Maturity in Lo-Fi

Going round and round with Ariel Pink

Emerging from a pizzeria in Cleveland, Ariel Pink has found a light for his Camel cigarette, and we begin our discussion. For approximately an hour, Pink and I will walk around Cleveland Heights—a partly commercial, partly residential portion of the city catering mostly to students from nearby Case Western Reserve University—discussing everything from technocrats to his cinematic ambitions. As Pink launches into a spot-on rant about tastemakers and music, it's evident that his agile mind is constantly on alert.

"There are new kids deciding what's going to be important tomorrow," Pink said. "Once you're discovered and they can't make money off you anymore, it's over ... I never had any illusions about making it or anything like that. I figured I'd be doing something wrong if I didn't fail."

Granted, failure is relative and Pink laughed at his bold declaration ("Of course, I'm a success; I'm just one person, man"). By any measure, Ariel Pink has done all right for himself since 2010's vibrant Before Today exponentially increased the exposure for him and his outfit (Ariel Pink's Haunted Graffiti), catapulted in no small part by the disco-pop single "Round and Round."

"I'm happy I'm not in my bedroom eeking out a living with some retail stuff, trying to record all night," Pink said. "I can actually say I do this for a job and I don't have to do anything else."

Last year's fantastic Mature Themes marked another step in the evolution of Pink, whose early success was as a musical autodidact for the lo-fi set. Written and recorded after the dissolution of a long-term relationship, Mature Themes is a robust, mystical release that eschews any expectations of what might constitute a breakup album. Instead, Pink traipses heartaches and anxieties through a cavalcade of disparate genres—pop, goth, soul, metal, glam—gloriously fusing them with vocals careening from affected to affecting. The title track, for instance, is a trilling, baroque dose of synth-pop that mixes hammy presentation with gutting pathos ("I want it to be good").

"Hopefully I've improved and that's the natural course of things," Pink said. "You go from not knowing anything to gradually learning how to make certain disasters not happen. I assume I'll be getting higher-fi ...but only slightly. It's just a matter of polishing a turd. We're not going to go full bore; we're not going to be the Neptunes or anything like that."

In several hours, Pink and his bandmates will tear through an enthusiastic set at Cleveland's Grog Shop. Justifiably, Pink had boundless praise for this current iteration of his band.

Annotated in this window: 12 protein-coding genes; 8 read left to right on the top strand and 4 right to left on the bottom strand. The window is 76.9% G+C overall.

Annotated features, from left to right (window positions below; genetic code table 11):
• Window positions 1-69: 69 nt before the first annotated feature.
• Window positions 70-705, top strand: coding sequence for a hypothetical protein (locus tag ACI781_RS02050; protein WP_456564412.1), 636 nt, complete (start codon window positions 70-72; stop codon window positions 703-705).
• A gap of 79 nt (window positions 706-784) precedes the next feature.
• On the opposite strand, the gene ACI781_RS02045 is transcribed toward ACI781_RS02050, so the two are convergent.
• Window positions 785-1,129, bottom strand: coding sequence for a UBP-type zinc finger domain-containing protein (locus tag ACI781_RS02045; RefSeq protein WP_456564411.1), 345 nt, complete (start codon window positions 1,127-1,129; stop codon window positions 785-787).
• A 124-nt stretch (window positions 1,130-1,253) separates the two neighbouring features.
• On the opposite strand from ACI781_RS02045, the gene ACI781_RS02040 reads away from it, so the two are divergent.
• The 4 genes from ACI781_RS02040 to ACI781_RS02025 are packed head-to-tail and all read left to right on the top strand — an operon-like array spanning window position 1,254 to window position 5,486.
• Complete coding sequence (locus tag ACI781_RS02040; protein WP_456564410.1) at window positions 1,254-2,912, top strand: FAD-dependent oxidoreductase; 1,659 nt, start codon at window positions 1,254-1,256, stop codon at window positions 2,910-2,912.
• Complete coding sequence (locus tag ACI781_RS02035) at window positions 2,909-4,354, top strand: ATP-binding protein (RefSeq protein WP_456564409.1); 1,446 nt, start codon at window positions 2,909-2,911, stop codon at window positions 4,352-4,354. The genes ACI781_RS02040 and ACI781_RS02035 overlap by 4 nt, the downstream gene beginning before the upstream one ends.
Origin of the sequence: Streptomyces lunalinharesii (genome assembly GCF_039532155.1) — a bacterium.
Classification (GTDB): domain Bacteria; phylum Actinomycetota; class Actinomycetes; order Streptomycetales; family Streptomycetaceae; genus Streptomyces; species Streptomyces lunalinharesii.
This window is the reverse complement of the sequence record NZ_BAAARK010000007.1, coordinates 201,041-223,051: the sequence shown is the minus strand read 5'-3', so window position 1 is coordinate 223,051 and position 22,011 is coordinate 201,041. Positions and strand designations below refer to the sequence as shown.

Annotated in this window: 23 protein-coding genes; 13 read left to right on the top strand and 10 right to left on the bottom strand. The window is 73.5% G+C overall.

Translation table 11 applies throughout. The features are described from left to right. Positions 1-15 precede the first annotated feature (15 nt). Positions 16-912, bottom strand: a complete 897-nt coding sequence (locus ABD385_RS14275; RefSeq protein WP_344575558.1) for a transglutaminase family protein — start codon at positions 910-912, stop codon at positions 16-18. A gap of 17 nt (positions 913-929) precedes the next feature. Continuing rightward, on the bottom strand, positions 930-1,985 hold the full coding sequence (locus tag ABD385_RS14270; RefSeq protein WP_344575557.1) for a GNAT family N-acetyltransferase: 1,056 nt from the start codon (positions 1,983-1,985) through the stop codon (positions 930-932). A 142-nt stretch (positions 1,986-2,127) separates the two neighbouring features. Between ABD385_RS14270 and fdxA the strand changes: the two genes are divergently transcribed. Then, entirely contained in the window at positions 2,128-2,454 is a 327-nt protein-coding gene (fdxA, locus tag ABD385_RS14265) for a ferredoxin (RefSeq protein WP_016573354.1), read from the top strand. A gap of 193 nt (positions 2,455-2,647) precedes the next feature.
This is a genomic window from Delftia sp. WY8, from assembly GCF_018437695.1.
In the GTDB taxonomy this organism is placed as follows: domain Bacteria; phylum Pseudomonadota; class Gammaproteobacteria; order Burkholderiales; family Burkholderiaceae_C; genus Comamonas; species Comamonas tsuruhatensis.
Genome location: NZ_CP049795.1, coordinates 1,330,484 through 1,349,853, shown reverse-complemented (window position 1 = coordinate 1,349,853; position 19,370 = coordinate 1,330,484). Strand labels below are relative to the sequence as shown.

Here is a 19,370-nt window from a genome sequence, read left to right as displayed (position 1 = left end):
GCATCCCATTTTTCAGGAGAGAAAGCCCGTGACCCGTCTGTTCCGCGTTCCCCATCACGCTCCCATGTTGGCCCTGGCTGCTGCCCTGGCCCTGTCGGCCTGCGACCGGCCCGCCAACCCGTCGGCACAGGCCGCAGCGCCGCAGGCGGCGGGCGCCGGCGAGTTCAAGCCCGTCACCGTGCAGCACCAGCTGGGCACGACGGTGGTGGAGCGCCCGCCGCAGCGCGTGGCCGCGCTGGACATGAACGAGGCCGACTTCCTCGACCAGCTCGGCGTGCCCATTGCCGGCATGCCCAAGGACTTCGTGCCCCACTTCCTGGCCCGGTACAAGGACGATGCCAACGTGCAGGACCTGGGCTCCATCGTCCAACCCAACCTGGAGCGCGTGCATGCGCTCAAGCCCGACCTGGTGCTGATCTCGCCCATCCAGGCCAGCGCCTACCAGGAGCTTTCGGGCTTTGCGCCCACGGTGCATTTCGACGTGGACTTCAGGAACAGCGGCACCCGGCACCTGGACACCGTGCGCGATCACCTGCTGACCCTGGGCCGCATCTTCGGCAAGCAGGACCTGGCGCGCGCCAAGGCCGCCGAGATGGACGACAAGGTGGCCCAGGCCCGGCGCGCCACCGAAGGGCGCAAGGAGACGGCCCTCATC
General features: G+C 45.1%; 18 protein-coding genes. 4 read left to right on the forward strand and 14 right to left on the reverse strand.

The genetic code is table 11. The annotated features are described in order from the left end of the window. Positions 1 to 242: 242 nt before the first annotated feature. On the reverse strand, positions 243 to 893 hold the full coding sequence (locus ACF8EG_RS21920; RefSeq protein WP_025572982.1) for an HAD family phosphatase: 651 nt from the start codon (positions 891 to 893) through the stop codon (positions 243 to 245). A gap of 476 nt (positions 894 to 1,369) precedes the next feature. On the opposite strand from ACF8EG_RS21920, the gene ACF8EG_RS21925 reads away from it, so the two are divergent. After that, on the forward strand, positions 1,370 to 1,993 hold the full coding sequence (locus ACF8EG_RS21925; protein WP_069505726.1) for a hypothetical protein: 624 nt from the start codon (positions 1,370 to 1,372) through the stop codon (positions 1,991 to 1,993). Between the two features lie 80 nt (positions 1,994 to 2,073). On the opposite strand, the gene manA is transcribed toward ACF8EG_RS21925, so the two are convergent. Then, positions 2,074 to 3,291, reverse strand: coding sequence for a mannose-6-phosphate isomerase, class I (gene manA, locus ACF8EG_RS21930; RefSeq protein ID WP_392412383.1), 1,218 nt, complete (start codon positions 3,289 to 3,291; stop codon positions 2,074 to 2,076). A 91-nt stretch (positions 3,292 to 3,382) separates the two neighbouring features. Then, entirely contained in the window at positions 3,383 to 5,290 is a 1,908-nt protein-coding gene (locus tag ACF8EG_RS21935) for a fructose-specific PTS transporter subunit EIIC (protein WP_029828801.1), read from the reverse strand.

"It's actually a lot easier in a lot of senses because I don't have to worry about trying to re-create all these things that were recorded very, very erratically but very, very painstakingly by myself," Pink said. "Now I've got a band that can kind of read my mind. ... The musicianship is impeccable. I mean, I'm definitely the weakest link in the whole thing."

Pink is being modest. Mature Themes spotlights his ample talent. Whether it's the perverse, kinky pop of opener "Kinski Assassin," the electrified shuffle of "Is This the Best Spot?" or the dance-floor goth of "Symphony of the Nymph," Pink has unique compositional chops. Similarly, he is an ace performer with a knack for melody—check the jangly dream-pop of "Only in Dreams" and the liquid soul-funk murmurs of "Baby." Lyrically, Mature Themes offers another entrancing batch of Pink's singular surrealism, occupied with everything from Wienerschnitzel chow to "bogan she-males hopped up on meth," pink slime and the "bad breath of a cross-eyed goat."

Pink obliquely references legal concerns, and there's a $1 million lawsuit by a former drummer looming, but responsibility occupies much of our conversation. Passing the Cleveland venue for the fifth time, Pink contemplates his future and, as expected, it is a struggle between duty and instinct.

"I'm the kind of guy who likes to make music when he's happy," Pink said. "Depression doesn't inspire me. So if you keep on hearing from me that means I'm doing what I want to do. If you don't hear from me ... chances are either I don't have any inspiration, and in that case that's a good thing because I'll be happy when I don't have to fucking record like a madman. ... Also, if you don't hear from me it's probably because I'm fucking tied up in some legal quagmire that has me being a slave to something I refuse to be a slave to, and I might have to quit doing things under my name with any kind of visibility that comes with success."

Pausing on the sidewalk, Pink turns his pack of Camel Lights over in his hand like he's palming a crystal ball.

"I might have to go underground and become my own bootlegger," he said. "Take my Chevy out with my dog, hit up Tucson, and go back home."